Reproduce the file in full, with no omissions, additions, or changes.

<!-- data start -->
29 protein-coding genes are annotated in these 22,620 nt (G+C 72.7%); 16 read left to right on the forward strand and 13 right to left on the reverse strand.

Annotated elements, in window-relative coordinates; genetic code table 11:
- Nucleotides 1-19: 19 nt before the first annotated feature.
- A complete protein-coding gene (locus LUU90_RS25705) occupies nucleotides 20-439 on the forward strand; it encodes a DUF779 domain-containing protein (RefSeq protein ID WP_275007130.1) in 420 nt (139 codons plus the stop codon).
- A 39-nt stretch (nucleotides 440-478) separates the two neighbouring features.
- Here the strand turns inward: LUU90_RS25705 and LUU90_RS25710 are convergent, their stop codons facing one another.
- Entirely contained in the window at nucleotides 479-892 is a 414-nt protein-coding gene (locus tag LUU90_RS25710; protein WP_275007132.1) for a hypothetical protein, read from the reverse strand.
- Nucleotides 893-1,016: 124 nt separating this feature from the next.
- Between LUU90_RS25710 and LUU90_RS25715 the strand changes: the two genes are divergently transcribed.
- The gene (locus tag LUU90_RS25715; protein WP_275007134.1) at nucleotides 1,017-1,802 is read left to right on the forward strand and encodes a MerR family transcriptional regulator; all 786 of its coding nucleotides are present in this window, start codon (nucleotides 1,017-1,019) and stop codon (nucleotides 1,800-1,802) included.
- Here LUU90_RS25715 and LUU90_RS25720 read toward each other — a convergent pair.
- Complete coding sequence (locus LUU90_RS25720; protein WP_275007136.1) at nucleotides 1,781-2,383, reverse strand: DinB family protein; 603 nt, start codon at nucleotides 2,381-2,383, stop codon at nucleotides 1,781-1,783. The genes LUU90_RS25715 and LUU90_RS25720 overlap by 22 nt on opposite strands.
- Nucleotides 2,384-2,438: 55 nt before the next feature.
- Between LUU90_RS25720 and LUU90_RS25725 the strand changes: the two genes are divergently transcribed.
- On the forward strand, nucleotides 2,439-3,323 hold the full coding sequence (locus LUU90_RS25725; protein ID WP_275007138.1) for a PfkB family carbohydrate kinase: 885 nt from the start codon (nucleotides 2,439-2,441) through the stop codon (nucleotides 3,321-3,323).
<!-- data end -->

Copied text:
29 protein-coding genes are annotated in these 22,620 nt (G+C 72.7%); 16 read left to right on the forward strand and 13 right to left on the reverse strand.

Annotated elements, in window-relative coordinates; genetic code table 11:
- Nucleotides 1-19: 19 nt before the first annotated feature.
- A complete protein-coding gene (locus LUU90_RS25705) occupies nucleotides 20-439 on the forward strand; it encodes a DUF779 domain-containing protein (RefSeq protein ID WP_275007130.1) in 420 nt (139 codons plus the stop codon).
- A 39-nt stretch (nucleotides 440-478) separates the two neighbouring features.
- Here the strand turns inward: LUU90_RS25705 and LUU90_RS25710 are convergent, their stop codons facing one another.
- Entirely contained in the window at nucleotides 479-892 is a 414-nt protein-coding gene (locus tag LUU90_RS25710; protein WP_275007132.1) for a hypothetical protein, read from the reverse strand.
- Nucleotides 893-1,016: 124 nt separating this feature from the next.
- Between LUU90_RS25710 and LUU90_RS25715 the strand changes: the two genes are divergently transcribed.
- The gene (locus tag LUU90_RS25715; protein WP_275007134.1) at nucleotides 1,017-1,802 is read left to right on the forward strand and encodes a MerR family transcriptional regulator; all 786 of its coding nucleotides are present in this window, start codon (nucleotides 1,017-1,019) and stop codon (nucleotides 1,800-1,802) included.
- Here LUU90_RS25715 and LUU90_RS25720 read toward each other — a convergent pair.
- Complete coding sequence (locus LUU90_RS25720; protein WP_275007136.1) at nucleotides 1,781-2,383, reverse strand: DinB family protein; 603 nt, start codon at nucleotides 2,381-2,383, stop codon at nucleotides 1,781-1,783. The genes LUU90_RS25715 and LUU90_RS25720 overlap by 22 nt on opposite strands.
- Nucleotides 2,384-2,438: 55 nt before the next feature.
- Between LUU90_RS25720 and LUU90_RS25725 the strand changes: the two genes are divergently transcribed.
- On the forward strand, nucleotides 2,439-3,323 hold the full coding sequence (locus LUU90_RS25725; protein ID WP_275007138.1) for a PfkB family carbohydrate kinase: 885 nt from the start codon (nucleotides 2,439-2,441) through the stop codon (nucleotides 3,321-3,323).